Beneficial Insects and Arthropods For Insect Control in Lilies

Quick Facts…

Beneficial arthropods can prevent or limit pest problems in the yard and garden.  These “friends” can be categorized broadly as either insect predators or parasites.

Predators include lady beetles, lacewings, spiders, and preying mantis.

Common insect parasites are the tachinid flies, the braconid and the ichneumonid wasps. When insecticides are needed, choose ones that are selective and less likely to harm insect predators and parasites.

Most insects and other arthropods found in the yard and garden do not feed on or harm plants. Many of these are just passing through or have innocuous habits. Others feed on and destroy pest species. In many cases, the activities of these beneficial species can completely prevent or greatly limit pest problems. It is important to recognize these beneficial arthropods so they may be appreciated and conserved.

Beneficial arthropods are categorized broadly as either predators or parasites. Adult or immature stages of insect predators, or both, actively search out and eat prey insects. Predators include lady beetles, lacewings and spiders. Insect parasites develop in or on a single host from eggs or larvae deposited by the adult parasite. Common insect parasites are tachinid flies and the braconid and ichneumonid wasps.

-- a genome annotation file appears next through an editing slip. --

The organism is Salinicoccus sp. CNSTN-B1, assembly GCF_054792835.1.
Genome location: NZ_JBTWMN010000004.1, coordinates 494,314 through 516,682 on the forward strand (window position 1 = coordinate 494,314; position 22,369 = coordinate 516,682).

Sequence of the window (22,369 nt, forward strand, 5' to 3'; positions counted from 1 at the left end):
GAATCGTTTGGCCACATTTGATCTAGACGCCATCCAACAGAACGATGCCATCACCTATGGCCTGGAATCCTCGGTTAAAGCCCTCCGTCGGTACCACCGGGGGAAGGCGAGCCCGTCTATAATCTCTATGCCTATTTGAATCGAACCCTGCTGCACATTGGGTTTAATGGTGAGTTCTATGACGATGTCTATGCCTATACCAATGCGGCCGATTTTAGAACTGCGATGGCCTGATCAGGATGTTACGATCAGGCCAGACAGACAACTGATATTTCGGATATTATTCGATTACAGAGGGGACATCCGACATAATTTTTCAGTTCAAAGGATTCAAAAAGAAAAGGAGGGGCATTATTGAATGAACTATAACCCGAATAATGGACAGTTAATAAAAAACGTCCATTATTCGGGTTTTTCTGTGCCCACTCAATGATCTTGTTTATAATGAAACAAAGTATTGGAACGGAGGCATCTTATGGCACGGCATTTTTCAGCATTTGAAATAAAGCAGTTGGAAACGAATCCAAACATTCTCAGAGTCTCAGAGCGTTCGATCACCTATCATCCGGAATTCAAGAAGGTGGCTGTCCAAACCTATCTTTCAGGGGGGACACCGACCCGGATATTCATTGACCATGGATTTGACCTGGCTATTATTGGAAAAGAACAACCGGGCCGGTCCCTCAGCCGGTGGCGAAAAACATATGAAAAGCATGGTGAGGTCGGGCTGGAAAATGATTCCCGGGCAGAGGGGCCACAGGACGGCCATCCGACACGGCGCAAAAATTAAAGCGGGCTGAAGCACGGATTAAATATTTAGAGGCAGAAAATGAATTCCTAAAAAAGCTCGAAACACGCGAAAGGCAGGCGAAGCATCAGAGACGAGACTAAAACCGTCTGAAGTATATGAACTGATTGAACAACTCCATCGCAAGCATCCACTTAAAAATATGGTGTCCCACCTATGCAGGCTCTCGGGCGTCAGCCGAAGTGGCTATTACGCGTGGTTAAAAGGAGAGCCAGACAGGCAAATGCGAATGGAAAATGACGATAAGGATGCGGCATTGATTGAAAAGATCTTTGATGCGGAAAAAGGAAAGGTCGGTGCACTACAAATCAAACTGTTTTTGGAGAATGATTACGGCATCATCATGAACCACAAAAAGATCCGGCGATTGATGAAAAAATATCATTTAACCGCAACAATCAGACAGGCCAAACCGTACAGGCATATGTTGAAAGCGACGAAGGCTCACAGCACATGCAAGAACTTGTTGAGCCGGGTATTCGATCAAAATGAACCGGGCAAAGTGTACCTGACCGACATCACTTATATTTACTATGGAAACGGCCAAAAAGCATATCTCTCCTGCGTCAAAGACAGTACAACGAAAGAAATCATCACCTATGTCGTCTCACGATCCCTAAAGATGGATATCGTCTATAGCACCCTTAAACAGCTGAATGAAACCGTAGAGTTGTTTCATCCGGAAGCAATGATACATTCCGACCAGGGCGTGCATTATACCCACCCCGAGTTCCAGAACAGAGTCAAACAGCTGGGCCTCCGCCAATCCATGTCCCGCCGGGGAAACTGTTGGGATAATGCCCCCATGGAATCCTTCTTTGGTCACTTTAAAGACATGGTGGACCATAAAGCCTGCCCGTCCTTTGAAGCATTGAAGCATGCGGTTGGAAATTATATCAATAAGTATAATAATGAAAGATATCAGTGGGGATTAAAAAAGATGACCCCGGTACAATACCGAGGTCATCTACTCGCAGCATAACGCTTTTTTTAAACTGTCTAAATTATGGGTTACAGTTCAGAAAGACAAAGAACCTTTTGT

Insect Predators

Lady Beetles

Often called ladybugs, lady beetles are the most familiar insect predator. Most adult lady beetles are round to oval, brightly colored and often spotted. The immature or larvae stages, however, look very different and often are overlooked or misidentified. Lady beetle larvae are elongated, usually dark colored, and flecked with orange or yellow. Adult and larvae feed on large numbers of small, soft-bodied insects such as aphids. One group of small, black lady beetles (Stethorus) is important in controlling spider mites and others specialize in scale insects. Lady beetles can rapidly control many developing insect problems, particularly if temperatures are warm.

One species of lady beetle, however, the Mexican bean beetle, is a plant pest. This common Colorado insect is found feeding on bean leaves. It is distinguished from other lady beetles by spotting and color in the adult stage. Larvae of the Mexican bean beetle are yellow and spiny.